Microenterprise development and rural women in Bawku West District

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Women own a large percentage of small scale enterprises worldwide and continue to play important roles in local development. Yet too little is being done for them and they remain disadvantaged when it comes to obtaining financial support for business start-ups and expansion. Micro-credit targeting of women-owned microenterprises will pull women out of current unacceptable high levels of poverty among poor women. A mixed methods descriptive research design, incorporating qualitative and quantitative data collection techniques was adopted for the study. Hundred and forty-three (143) respondents were selected from the five area councils via a stratified simple random sampling technique. Primary data were complemented by information gathered from BWDA Profile (2009) and other institutional reports. Each respondent reacted to a number of both negative and positively worded questions. Main micro entrepreneurial activities of BWD women are groundnut oil extraction, farming/dry season gardening, shea-butter oil extraction, malt production and pito brewing, dawadawa and rice processing, and weaving of smock materials. Funding for women-owned micro-enterprises included personal savings, loans from credit unions and Toende Rural Bank, NGOs/BWDA and family members. Lack of capital, collateralization of loans, high interest rates and delays in processing loans, lack of adequate markets for products and lack of adequate business management know-how were the main challenges to micro-enterprise development. Micro-enterprise development through micro-credit has positively impacted the lives of rural poor women entrepreneurs and their households, in terms of better and higher incomes, food security, ability to send and retain their children in school, generation of employment, greater access to health care and information on reproductive health issues, and economic and social empowerment to assert women rights, and to participate in discussions leading to household and community decision making. Financial and social intermediation schemes, insurance, training in business records keeping and financial numeracy, market-networking and life-long education for women can further promote microenterprise development and poverty reduction.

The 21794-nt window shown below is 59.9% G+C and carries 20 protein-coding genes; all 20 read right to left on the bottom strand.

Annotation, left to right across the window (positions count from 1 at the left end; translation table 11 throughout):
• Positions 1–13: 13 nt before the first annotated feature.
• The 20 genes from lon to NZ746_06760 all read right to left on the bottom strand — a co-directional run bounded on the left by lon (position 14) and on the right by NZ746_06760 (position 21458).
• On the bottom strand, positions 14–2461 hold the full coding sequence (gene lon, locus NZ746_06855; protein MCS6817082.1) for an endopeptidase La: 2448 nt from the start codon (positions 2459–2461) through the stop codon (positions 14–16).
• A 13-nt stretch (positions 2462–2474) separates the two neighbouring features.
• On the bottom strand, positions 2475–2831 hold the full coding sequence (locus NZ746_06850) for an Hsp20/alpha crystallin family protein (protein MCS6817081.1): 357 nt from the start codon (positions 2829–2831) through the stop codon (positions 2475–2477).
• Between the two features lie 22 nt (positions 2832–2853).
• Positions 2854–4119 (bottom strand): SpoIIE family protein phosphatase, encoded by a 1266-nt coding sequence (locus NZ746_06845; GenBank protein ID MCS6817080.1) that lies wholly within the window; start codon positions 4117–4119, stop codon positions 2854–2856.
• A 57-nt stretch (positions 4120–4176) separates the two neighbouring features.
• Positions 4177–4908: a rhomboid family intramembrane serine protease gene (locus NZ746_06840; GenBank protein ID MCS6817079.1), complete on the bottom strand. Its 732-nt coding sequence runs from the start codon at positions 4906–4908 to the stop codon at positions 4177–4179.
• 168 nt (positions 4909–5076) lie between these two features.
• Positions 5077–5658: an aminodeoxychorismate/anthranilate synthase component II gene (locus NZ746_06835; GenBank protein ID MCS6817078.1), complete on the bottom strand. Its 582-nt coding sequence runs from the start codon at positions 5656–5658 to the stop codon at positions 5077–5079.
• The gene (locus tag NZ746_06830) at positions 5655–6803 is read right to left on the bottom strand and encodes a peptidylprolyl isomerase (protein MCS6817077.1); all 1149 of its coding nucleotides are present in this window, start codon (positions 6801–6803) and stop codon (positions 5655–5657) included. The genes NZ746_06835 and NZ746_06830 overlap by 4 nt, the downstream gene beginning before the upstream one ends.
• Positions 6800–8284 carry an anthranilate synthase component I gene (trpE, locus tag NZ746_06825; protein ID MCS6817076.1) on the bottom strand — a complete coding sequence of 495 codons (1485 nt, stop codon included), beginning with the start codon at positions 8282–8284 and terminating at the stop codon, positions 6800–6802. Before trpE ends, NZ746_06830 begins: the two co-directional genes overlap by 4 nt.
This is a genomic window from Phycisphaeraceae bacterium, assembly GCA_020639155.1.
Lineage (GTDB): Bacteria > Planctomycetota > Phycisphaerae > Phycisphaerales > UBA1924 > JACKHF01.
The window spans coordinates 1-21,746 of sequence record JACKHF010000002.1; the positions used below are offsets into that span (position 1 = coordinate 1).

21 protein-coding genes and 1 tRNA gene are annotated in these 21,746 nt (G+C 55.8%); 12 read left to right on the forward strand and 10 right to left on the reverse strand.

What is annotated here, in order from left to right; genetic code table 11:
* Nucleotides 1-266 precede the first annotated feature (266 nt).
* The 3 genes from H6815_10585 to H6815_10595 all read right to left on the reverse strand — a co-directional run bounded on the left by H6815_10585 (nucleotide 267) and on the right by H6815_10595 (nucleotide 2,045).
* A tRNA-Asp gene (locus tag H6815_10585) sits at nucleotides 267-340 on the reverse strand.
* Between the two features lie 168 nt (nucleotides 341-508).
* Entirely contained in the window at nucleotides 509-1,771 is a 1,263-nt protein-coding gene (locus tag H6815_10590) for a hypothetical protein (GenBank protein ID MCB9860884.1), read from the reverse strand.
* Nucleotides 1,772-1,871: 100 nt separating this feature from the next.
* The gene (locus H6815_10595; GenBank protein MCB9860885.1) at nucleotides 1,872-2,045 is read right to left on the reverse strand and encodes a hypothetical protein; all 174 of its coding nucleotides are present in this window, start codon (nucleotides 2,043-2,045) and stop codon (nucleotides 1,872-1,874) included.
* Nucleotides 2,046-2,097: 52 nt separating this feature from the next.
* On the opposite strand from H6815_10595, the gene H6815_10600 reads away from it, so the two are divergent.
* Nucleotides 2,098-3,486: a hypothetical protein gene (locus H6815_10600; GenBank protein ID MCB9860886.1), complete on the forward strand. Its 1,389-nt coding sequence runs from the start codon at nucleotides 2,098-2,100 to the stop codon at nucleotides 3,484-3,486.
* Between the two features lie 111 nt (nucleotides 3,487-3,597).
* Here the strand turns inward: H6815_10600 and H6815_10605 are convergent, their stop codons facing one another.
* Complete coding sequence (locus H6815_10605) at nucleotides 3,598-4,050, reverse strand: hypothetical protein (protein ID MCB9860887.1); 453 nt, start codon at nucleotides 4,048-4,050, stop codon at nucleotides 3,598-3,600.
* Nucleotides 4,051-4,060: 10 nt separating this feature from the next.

A Thesis submitted to the Institute of Distance Learning, Kwame Nkrumah University of Science and Technology in partial fulfillment of the requirements for the degree of Commonwealth Executive Master of Business Administration.